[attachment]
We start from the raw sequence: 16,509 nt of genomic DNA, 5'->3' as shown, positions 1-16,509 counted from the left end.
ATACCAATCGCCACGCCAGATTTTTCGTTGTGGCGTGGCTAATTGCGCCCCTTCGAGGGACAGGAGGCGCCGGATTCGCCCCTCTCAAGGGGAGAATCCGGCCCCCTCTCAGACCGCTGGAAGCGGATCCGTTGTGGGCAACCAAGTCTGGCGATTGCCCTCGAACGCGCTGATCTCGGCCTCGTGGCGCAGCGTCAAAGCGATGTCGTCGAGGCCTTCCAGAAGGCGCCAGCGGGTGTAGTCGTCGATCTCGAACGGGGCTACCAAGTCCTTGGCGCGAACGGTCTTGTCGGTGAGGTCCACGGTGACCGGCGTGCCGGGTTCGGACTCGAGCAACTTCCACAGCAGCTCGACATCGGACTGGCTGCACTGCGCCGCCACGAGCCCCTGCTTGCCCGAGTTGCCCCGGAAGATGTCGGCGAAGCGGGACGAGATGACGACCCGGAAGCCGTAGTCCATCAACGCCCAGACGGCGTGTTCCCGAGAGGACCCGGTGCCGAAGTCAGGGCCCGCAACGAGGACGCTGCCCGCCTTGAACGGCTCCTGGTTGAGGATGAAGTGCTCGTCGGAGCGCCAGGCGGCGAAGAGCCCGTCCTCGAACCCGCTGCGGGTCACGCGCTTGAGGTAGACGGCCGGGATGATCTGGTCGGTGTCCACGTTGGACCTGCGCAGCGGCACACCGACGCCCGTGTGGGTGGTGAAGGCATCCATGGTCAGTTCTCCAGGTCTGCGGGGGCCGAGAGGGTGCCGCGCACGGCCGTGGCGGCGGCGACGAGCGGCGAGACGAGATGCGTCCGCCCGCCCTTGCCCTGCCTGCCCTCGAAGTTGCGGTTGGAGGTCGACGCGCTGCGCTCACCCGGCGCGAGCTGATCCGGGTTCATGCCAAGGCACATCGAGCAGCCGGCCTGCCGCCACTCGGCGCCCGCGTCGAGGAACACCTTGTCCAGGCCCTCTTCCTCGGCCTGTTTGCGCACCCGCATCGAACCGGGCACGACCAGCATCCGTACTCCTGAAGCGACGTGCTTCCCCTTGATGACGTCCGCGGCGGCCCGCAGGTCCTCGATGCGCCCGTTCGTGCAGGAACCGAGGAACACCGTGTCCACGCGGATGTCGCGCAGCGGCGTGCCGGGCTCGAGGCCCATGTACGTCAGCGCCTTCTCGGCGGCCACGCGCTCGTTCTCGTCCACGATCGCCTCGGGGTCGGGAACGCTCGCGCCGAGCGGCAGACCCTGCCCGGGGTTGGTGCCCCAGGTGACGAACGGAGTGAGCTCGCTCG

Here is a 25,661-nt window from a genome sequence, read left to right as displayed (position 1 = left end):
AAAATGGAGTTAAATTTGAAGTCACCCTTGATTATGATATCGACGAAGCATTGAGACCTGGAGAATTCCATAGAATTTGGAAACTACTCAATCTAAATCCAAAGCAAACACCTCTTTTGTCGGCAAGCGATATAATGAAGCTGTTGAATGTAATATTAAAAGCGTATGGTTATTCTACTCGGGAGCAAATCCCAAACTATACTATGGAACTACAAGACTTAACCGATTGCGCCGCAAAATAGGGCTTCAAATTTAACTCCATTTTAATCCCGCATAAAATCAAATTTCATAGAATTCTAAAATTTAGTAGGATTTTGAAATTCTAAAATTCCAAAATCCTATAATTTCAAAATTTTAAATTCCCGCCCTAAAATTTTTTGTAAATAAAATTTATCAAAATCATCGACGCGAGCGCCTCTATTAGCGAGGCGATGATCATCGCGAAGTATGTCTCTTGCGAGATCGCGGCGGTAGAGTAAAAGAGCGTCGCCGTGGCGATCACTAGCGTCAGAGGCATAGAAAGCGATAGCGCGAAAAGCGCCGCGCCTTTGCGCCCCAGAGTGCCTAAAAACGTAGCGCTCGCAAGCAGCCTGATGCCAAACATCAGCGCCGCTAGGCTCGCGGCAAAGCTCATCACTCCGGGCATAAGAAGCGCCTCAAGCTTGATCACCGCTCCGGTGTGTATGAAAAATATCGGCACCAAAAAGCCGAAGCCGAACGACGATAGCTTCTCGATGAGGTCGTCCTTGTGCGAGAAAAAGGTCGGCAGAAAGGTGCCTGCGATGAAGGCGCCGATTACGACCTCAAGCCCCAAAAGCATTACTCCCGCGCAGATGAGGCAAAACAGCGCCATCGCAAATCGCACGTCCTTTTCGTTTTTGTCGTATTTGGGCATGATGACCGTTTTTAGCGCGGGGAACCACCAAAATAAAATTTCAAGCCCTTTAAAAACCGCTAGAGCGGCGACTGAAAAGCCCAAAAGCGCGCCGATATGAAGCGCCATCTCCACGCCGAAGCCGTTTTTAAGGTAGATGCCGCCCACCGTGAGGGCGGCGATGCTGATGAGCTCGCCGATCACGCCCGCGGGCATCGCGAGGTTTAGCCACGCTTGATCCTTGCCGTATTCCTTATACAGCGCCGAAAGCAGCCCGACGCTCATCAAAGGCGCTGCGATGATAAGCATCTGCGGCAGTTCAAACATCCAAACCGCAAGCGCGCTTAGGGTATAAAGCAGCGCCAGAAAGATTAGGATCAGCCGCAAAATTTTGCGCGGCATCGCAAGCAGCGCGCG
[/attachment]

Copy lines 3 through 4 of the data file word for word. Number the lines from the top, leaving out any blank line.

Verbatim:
Here is a 25,661-nt window from a genome sequence, read left to right as displayed (position 1 = left end):
AAAATGGAGTTAAATTTGAAGTCACCCTTGATTATGATATCGACGAAGCATTGAGACCTGGAGAATTCCATAGAATTTGGAAACTACTCAATCTAAATCCAAAGCAAACACCTCTTTTGTCGGCAAGCGATATAATGAAGCTGTTGAATGTAATATTAAAAGCGTATGGTTATTCTACTCGGGAGCAAATCCCAAACTATACTATGGAACTACAAGACTTAACCGATTGCGCCGCAAAATAGGGCTTCAAATTTAACTCCATTTTAATCCCGCATAAAATCAAATTTCATAGAATTCTAAAATTTAGTAGGATTTTGAAATTCTAAAATTCCAAAATCCTATAATTTCAAAATTTTAAATTCCCGCCCTAAAATTTTTTGTAAATAAAATTTATCAAAATCATCGACGCGAGCGCCTCTATTAGCGAGGCGATGATCATCGCGAAGTATGTCTCTTGCGAGATCGCGGCGGTAGAGTAAAAGAGCGTCGCCGTGGCGATCACTAGCGTCAGAGGCATAGAAAGCGATAGCGCGAAAAGCGCCGCGCCTTTGCGCCCCAGAGTGCCTAAAAACGTAGCGCTCGCAAGCAGCCTGATGCCAAACATCAGCGCCGCTAGGCTCGCGGCAAAGCTCATCACTCCGGGCATAAGAAGCGCCTCAAGCTTGATCACCGCTCCGGTGTGTATGAAAAATATCGGCACCAAAAAGCCGAAGCCGAACGACGATAGCTTCTCGATGAGGTCGTCCTTGTGCGAGAAAAAGGTCGGCAGAAAGGTGCCTGCGATGAAGGCGCCGATTACGACCTCAAGCCCCAAAAGCATTACTCCCGCGCAGATGAGGCAAAACAGCGCCATCGCAAATCGCACGTCCTTTTCGTTTTTGTCGTATTTGGGCATGATGACCGTTTTTAGCGCGGGGAACCACCAAAATAAAATTTCAAGCCCTTTAAAAACCGCTAGAGCGGCGACTGAAAAGCCCAAAAGCGCGCCGATATGAAGCGCCATCTCCACGCCGAAGCCGTTTTTAAGGTAGATGCCGCCCACCGTGAGGGCGGCGATGCTGATGAGCTCGCCGATCACGCCCGCGGGCATCGCGAGGTTTAGCCACGCTTGATCCTTGCCGTATTCCTTATACAGCGCCGAAAGCAGCCCGACGCTCATCAAAGGCGCTGCGATGATAAGCATCTGCGGCAGTTCAAACATCCAAACCGCAAGCGCGCTTAGGGTATAAAGCAGCGCCAGAAAGATTAGGATCAGCCGCAAAATTTTGCGCGGCATCGCAAGCAGCGCGCG